Date of Award


Document Type


Degree Name

Master of Science (MS)


Geological Engineering


Evaluation of ultra-superheated-steam (USS) gasification efficiency of coals to produce hydrogen enriched syngas is the research motive of this joint project between the University of North Dakota and Ohio University. A new USS bubbling fuidized bed gasifier was built in Ohio and several tasks were assigned to assess the gasifier's performance and the feasibility of producing tar-free and hydrogen-rich producer gas.

This thesis presents a thermo-equilibrium model of USS gasification. The model calculates the syngas composition and heating value for the base case fuel Clarion 4A coal using input data from experiments completed at Ohio. The RGIBBS reactor module in ASPEN PLUS, which performs calculation using the Gibbs free energy minimization concept is used to simulate the gasification process. The model compositions were then compared with the experimental syngas composition. The simulation was performed with four other coals and the output for all coals is compared on both wet and dry basis. A sensitivity analysis estimated the effect of temperature and steam flow rate variation on syngas composition and heating value on a wet and dry basis.

The model estimates the syngas composition of mainly 39% H2, 19% CO, 13% CO2, and 28% H2O and a heating value of 4300 Btu/lb (254 Btu/scf). The composition comparison among all coals provided a favorable syngas composition trend for the low-moisture Clarion 4A and Pittsburgh #8 coals, but gave almost the same H2 composition when gas compositions were compared on a dry basis. This implies that drying of high moisture coal before gasification would imporve gas composition. Temperature variation for all coals gives the same trend for gas composition and heating value. The data on temperature variation suggests that gasification at 1320degF gives the maximum H2 composition in the syngas and a gasification temperature of 1410degF produces the highest heating value syngas for this gasifier. The steam flow reate was varied and the effect of H2O/C on syngas composition and heating value was evaluated and compared with experimental data. H2 concentration decreased with an increasing H2O/C range of 0.85 to 3.5 compared on a dry basis.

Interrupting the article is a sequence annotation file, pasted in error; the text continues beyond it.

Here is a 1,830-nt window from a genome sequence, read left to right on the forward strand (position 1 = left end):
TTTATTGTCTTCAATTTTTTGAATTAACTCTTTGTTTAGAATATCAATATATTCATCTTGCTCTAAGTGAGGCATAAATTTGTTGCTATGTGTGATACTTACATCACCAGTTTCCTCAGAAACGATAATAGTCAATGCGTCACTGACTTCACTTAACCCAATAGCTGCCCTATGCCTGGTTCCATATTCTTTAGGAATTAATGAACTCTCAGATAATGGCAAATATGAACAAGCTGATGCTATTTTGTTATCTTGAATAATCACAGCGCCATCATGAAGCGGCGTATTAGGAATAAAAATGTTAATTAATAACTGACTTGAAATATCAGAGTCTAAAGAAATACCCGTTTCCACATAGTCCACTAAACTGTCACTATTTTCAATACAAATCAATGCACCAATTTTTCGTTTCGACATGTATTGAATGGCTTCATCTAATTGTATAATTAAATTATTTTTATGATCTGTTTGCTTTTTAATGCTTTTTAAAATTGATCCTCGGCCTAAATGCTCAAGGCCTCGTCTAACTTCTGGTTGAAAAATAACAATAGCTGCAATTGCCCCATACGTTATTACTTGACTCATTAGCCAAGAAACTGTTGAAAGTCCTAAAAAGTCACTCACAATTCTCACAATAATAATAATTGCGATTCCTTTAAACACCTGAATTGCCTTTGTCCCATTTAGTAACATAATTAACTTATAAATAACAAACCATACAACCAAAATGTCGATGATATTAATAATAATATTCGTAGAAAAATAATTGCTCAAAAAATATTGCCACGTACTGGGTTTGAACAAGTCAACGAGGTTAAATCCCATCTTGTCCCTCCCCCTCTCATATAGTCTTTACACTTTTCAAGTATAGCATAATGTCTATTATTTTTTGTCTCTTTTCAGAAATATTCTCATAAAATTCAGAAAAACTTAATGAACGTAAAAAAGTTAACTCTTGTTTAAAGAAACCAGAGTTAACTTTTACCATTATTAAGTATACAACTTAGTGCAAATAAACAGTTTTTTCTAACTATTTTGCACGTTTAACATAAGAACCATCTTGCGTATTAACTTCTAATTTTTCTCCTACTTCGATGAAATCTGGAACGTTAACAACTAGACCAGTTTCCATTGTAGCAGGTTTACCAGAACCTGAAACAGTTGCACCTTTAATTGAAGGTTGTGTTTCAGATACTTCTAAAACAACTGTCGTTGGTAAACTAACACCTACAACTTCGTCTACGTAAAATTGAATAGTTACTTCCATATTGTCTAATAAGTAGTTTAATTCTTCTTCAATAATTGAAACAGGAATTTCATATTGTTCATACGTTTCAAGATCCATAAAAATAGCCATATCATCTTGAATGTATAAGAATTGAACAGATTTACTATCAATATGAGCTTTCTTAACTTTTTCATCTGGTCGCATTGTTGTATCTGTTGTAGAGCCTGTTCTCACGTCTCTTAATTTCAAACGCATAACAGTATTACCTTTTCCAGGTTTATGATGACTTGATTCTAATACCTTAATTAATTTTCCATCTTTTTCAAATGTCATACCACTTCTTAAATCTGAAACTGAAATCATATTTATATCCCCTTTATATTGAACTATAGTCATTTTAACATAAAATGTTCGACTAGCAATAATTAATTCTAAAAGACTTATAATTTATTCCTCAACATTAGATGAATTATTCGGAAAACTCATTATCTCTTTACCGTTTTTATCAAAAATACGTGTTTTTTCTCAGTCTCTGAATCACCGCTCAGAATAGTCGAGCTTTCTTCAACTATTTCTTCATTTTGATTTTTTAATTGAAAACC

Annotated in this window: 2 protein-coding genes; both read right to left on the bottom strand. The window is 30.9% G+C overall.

Comparisons of model results to experimental data indicate a higher CO and lower H2 composition for the experimental data as compared to the model. This indicates the water-gas shift reaction may not be in equilibrium. Since this is a fast reaction it indicates there may be transport/diffusino limitations in the experimental gasifier.

This work tested two hypotheses. The first hypothesis, that a zero-order thermo-equilibrium model accurately predicts the performance of experimental set-up USS gasifier at Ohio with syngas composition and heating value calculation was not valid. A three-dimensional model that includes both kinetics and transport phenomena is required. The model sensitivity analysis determined the maximum gasification temperature and H2O to carbon ratio for maximum hydrogen concentration in syngas. This proves the hypothesis that the model provides useful information for the improvement of the experiment.

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